Precision Medicine: Advances in Personalizing Cancer Care

On June 25th, 2015, posted in: Cancer 101 by

With hundreds of new cancer therapies in various stages of clinical development, this is one of the most promising and exciting times in clinical cancer research history. Today, effective therapies are being developed that are also more precision-based and less toxic, causing fewer immediate and long-term side-effects for patients.

For decades, cancer research was aimed at treating cancers that were categorized into types based on the size and appearance of malignant cells seen under a microscope. Today, cancer research is increasingly focused on genomics, screening for molecular features that may predict response or resistance to a drug, molecular imaging, studies of genetic factors that may predict drug toxicity, and harnessing the body’s own immune system to fight tumor cells. Scientists have identified and are now exploring entire families of genetic mutations, including the RAS family, which is associated with approximately one-third of all cancers. The use of bioinformatics is enabling research institutions to collaborate in order to gather large volumes of data that can be utilized for basic, clinical and translational cancer research. These are but a few of the new methods scientists are utilizing to revolutionize precision-based cancer research and treatment.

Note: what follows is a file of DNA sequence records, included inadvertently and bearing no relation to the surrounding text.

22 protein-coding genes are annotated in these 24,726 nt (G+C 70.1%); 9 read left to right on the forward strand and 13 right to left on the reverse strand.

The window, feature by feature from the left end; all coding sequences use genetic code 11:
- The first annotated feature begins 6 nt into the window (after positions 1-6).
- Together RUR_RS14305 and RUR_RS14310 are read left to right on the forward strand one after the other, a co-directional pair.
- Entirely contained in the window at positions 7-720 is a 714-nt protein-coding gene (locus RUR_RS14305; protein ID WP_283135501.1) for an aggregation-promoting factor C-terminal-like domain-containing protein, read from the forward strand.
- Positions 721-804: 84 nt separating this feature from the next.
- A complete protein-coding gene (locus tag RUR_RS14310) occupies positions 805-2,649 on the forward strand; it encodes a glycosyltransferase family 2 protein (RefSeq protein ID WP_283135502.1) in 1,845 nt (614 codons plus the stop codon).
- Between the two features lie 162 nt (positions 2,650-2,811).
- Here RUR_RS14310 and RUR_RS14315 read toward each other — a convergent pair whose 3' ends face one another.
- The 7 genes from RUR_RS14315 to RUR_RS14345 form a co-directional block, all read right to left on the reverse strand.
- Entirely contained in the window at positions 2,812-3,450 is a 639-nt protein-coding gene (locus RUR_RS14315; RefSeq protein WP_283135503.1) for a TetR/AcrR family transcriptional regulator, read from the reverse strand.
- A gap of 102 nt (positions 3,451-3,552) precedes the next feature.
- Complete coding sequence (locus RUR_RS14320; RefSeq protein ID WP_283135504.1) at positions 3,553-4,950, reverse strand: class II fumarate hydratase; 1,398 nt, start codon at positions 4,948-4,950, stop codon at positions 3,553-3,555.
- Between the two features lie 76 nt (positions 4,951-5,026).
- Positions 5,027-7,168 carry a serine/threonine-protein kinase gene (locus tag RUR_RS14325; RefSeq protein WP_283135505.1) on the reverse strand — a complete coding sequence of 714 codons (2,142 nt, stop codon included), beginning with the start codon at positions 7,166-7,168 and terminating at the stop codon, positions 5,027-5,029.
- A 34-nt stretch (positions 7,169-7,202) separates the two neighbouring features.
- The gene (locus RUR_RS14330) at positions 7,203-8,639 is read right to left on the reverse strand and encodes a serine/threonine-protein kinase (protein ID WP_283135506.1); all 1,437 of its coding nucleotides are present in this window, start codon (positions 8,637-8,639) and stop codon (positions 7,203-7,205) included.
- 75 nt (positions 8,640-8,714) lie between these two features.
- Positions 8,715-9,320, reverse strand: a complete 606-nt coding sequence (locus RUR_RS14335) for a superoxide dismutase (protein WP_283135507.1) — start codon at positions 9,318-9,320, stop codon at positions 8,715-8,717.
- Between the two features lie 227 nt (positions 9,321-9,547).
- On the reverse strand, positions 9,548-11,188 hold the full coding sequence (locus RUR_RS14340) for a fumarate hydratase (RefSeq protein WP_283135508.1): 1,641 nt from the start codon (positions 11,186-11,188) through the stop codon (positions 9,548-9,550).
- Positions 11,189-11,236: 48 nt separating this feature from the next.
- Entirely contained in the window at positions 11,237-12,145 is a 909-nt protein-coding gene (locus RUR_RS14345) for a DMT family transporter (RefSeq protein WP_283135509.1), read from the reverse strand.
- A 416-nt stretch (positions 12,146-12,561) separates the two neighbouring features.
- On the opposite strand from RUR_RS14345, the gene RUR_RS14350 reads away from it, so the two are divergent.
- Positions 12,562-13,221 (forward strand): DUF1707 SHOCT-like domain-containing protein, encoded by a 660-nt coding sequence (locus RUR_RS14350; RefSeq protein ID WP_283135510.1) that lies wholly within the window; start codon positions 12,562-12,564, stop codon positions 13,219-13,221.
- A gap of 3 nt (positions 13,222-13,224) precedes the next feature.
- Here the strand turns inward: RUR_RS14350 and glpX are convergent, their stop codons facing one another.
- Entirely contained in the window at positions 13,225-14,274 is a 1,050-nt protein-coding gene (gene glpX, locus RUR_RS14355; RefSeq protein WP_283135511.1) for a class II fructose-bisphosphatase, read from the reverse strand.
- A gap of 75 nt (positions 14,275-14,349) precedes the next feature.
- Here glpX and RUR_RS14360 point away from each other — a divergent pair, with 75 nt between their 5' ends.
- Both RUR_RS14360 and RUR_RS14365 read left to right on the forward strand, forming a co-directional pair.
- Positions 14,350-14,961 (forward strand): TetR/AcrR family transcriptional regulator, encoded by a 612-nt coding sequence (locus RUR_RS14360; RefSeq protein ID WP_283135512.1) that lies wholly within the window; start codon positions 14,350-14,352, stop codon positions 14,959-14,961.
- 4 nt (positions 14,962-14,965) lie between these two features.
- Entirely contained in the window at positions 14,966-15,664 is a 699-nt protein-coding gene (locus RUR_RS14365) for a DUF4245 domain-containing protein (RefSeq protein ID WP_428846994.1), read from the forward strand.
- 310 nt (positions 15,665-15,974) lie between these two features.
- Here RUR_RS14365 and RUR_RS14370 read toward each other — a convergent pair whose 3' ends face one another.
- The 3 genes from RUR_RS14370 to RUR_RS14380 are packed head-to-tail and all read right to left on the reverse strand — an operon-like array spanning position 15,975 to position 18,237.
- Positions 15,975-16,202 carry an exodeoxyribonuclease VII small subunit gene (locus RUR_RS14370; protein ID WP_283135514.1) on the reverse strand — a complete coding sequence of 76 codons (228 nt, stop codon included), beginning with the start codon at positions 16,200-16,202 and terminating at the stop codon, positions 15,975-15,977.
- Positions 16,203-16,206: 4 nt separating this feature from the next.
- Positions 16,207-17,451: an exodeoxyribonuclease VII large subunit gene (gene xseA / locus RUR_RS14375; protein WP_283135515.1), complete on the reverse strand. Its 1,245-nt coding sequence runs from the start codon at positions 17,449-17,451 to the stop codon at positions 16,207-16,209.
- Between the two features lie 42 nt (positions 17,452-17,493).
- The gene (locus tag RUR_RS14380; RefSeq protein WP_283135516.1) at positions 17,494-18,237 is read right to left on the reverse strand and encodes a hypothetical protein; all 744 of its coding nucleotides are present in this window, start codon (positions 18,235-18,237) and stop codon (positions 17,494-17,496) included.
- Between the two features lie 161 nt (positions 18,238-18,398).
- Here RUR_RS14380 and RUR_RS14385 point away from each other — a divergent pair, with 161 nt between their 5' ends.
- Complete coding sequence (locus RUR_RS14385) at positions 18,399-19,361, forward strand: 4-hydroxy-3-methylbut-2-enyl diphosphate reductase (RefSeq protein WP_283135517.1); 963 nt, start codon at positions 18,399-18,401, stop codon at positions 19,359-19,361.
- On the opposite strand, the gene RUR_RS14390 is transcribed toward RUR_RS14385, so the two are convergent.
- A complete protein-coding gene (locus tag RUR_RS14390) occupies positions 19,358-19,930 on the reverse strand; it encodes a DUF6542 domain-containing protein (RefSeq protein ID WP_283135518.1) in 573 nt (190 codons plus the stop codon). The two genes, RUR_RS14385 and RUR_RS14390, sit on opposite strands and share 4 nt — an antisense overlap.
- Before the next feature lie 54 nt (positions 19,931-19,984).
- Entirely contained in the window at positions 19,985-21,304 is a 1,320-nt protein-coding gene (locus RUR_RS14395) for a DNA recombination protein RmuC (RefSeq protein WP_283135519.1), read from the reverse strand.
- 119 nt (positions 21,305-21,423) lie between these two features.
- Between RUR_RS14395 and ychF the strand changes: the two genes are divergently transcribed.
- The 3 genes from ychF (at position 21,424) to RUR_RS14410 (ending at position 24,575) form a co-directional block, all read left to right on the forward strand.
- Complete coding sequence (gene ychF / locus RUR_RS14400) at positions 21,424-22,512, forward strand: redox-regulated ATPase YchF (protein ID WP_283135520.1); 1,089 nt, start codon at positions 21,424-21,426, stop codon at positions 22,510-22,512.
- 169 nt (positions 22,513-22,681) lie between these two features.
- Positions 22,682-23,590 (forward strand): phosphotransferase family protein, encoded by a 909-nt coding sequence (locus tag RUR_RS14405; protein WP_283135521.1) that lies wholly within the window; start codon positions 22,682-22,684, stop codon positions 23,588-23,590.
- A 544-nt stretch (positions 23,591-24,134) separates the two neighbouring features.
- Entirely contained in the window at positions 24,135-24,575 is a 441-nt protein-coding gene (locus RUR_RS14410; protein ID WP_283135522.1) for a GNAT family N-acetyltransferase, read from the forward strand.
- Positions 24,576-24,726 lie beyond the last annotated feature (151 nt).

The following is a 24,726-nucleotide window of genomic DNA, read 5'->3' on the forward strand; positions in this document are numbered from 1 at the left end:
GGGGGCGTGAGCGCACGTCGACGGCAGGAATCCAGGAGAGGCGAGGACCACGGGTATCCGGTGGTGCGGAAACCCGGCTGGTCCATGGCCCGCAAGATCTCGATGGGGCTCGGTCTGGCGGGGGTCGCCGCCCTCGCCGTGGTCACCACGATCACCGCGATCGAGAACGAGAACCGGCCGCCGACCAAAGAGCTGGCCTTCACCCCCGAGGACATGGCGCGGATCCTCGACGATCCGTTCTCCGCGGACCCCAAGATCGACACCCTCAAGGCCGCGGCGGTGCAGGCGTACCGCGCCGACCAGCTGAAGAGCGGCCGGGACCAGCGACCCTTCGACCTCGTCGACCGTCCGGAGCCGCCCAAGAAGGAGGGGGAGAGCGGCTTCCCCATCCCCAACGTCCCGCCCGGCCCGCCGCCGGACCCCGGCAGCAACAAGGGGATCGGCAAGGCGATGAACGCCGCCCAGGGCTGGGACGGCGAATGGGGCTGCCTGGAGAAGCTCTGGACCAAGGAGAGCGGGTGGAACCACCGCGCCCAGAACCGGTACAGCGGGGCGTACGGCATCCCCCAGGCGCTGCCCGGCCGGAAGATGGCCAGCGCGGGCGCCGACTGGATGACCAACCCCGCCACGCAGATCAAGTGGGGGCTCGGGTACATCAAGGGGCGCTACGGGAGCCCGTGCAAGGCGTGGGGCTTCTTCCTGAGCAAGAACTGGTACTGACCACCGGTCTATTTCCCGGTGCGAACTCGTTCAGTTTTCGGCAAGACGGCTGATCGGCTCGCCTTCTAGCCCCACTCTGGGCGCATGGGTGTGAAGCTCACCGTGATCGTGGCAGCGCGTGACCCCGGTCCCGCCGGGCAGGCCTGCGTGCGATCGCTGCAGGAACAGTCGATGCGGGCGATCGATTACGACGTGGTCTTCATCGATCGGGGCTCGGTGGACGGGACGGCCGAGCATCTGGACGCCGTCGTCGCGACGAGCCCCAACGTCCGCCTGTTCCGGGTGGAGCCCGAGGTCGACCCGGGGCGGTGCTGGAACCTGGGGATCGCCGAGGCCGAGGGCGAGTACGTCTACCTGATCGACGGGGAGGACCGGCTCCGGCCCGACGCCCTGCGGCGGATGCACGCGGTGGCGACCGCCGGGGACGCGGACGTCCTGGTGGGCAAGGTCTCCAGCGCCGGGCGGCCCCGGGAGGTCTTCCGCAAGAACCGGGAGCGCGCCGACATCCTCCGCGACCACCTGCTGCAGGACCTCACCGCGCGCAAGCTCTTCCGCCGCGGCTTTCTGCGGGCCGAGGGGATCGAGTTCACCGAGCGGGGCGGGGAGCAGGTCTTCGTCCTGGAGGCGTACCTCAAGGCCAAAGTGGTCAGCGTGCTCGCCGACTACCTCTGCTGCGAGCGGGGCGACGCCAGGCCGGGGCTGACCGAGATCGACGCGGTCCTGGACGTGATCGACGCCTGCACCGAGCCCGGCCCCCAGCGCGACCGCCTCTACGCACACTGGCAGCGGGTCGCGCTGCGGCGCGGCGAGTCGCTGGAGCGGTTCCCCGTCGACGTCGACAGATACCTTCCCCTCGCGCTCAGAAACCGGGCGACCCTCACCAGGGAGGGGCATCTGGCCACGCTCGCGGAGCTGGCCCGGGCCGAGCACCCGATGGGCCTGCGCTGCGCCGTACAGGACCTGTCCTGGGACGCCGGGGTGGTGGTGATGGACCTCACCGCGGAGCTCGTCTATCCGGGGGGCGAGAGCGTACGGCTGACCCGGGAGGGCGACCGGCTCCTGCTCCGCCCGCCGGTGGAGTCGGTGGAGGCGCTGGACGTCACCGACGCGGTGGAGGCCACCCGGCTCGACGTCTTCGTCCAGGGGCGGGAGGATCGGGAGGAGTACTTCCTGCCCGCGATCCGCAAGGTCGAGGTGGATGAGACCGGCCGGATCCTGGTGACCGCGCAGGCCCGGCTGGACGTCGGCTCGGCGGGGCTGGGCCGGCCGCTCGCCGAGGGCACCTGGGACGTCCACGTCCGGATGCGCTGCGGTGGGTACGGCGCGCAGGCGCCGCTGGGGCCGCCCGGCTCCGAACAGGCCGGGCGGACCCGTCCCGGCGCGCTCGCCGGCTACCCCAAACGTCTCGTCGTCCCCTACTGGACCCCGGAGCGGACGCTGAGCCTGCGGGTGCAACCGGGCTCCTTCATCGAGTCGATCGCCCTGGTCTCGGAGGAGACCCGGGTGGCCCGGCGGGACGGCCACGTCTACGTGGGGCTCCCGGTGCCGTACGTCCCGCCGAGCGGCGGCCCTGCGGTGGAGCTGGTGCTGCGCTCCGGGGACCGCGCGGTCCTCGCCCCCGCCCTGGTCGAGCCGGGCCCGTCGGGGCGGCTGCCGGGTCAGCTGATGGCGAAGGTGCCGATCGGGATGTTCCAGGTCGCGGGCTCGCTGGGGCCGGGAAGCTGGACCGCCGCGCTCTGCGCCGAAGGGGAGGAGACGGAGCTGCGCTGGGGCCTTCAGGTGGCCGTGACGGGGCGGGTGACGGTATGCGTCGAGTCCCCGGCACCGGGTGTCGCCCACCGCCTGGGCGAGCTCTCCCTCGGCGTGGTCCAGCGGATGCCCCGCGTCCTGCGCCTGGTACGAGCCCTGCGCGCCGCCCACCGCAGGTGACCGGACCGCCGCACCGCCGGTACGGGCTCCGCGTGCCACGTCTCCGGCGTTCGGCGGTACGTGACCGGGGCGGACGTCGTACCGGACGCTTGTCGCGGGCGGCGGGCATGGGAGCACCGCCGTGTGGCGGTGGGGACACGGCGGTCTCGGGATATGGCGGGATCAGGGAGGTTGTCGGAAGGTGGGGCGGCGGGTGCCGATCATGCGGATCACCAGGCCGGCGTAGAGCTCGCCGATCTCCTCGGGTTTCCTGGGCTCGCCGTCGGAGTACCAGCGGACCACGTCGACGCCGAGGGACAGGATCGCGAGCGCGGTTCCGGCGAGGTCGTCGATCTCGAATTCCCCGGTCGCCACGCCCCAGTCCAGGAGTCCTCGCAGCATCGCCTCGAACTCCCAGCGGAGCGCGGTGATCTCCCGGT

Speakers included:

Wendy K.D. Selig, President, National Coalition for Cancer Research; Founder and Chief Executive Officer, WS Collaborative

Frank McCormick, PhD, FRS, DSc (Hon), Professor Emeritus, David A. Wood Distinguished Professorship of Tumor Biology and Cancer Research, University of San Francisco Helen Diller Comprehensive Cancer Center, and Scientific Director, National Cancer Institute RAS Initiative

William S. Dalton, Ph.D, M.D., Founder and President of M2Gen®, and former President and CEO of the Moffitt Cancer Center, Tampa, Florida

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